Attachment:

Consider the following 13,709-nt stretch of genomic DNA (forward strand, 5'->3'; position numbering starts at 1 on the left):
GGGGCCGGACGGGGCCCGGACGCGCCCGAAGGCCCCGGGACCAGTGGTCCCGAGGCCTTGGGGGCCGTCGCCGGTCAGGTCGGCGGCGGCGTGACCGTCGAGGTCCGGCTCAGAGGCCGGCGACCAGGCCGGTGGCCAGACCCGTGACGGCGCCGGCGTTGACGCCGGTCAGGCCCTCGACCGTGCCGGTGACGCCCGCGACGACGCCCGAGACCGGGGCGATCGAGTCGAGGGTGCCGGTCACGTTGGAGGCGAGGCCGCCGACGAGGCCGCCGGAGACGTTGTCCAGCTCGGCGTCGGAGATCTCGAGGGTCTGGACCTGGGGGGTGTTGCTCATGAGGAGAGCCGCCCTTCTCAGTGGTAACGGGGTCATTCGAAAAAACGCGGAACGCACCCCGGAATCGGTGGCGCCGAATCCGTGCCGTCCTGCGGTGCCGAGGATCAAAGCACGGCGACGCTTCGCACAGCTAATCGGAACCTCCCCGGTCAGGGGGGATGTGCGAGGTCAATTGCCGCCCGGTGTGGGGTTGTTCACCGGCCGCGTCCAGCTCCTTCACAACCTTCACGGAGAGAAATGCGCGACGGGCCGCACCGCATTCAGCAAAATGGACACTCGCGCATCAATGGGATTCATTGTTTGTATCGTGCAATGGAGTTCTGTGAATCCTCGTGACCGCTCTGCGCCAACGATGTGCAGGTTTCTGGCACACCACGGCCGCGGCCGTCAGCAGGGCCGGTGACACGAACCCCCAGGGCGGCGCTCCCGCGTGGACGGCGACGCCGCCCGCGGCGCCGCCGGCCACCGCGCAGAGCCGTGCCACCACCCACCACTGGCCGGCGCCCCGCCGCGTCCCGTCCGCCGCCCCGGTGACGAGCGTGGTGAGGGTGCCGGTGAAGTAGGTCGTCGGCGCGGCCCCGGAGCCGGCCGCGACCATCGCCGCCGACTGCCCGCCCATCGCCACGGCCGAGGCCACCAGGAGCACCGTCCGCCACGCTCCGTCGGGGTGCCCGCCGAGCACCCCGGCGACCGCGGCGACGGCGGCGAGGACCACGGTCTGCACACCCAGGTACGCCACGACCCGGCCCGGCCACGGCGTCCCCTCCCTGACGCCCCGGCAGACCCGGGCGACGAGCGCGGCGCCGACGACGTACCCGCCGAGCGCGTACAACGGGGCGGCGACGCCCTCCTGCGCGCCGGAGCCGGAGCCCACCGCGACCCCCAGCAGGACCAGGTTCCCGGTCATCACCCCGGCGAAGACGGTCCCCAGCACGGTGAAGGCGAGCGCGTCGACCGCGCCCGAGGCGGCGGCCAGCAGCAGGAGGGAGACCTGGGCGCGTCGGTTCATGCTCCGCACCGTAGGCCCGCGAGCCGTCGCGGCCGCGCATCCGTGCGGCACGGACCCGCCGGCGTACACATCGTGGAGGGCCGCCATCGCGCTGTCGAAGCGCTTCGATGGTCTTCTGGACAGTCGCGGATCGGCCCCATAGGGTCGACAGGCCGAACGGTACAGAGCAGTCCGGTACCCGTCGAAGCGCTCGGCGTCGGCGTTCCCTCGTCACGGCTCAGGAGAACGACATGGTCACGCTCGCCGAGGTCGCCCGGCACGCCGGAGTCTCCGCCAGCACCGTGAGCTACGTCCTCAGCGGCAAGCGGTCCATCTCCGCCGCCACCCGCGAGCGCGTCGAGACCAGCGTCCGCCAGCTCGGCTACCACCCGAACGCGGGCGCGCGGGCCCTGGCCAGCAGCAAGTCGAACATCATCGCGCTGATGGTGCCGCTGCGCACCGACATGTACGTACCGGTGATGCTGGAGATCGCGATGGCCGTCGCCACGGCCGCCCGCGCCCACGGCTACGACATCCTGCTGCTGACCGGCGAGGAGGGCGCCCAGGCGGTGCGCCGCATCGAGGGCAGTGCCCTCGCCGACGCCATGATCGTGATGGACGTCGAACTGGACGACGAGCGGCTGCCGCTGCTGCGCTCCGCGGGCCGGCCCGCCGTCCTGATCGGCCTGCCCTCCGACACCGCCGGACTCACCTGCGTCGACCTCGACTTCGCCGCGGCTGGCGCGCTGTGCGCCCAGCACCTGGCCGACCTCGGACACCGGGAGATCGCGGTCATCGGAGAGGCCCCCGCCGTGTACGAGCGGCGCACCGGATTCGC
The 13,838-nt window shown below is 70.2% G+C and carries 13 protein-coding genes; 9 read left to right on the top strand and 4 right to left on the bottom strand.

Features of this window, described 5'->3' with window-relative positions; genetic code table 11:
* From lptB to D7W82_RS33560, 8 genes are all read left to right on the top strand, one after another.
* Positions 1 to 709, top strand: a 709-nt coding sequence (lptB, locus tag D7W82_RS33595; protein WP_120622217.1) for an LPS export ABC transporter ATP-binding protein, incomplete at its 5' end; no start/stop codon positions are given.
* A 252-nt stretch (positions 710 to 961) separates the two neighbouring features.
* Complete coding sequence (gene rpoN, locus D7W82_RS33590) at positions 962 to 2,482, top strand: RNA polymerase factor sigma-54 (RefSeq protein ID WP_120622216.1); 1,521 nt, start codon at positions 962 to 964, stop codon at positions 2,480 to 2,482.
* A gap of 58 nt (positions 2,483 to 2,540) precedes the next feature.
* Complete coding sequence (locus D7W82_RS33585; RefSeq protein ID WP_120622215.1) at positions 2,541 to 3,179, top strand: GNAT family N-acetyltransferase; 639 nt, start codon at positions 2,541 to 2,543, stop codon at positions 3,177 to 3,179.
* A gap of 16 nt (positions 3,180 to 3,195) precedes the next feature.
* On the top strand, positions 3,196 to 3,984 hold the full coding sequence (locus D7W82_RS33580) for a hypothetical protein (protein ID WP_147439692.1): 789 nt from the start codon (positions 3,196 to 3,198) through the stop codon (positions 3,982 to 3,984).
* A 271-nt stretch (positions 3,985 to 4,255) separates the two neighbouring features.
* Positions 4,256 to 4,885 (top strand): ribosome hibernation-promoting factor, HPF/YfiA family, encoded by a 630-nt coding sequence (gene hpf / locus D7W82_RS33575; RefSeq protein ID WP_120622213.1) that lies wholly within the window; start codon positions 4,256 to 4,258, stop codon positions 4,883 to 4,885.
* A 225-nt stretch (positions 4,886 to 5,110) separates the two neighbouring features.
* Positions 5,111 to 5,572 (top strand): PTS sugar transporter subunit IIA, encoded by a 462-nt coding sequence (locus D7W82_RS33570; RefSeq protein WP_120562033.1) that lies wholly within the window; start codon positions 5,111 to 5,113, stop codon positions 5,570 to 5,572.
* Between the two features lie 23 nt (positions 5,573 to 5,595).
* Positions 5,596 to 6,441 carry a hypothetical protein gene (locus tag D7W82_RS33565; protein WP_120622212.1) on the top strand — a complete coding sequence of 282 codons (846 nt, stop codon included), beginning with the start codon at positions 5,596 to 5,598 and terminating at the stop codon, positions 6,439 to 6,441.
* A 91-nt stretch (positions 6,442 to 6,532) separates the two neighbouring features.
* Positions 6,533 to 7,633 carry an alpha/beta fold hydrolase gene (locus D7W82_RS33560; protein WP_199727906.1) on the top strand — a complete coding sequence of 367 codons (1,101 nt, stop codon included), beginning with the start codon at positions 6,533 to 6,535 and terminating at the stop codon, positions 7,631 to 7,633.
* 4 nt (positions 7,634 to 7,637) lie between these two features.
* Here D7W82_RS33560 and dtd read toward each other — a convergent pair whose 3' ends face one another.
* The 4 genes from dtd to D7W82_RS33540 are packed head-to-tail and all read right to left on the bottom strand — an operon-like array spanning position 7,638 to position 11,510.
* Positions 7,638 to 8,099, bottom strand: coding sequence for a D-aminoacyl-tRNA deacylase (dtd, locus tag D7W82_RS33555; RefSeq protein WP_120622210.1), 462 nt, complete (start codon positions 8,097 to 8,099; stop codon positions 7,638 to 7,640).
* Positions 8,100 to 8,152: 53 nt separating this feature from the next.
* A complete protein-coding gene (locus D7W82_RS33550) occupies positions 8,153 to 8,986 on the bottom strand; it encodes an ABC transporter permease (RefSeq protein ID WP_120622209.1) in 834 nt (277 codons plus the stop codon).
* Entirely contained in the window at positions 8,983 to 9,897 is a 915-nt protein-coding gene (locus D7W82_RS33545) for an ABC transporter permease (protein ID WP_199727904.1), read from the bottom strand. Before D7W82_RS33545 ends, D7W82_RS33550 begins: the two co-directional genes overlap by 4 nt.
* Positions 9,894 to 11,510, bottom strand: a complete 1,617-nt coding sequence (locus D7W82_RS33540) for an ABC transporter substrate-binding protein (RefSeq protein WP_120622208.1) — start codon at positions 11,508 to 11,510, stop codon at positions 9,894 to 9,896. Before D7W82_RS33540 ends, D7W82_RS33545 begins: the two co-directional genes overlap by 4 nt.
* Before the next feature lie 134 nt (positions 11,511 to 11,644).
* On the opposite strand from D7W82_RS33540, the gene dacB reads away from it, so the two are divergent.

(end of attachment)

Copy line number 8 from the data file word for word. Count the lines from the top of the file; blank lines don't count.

* Complete coding sequence (gene rpoN, locus D7W82_RS33590) at positions 962 to 2,482, top strand: RNA polymerase factor sigma-54 (RefSeq protein ID WP_120622216.1); 1,521 nt, start codon at positions 962 to 964, stop codon at positions 2,480 to 2,482.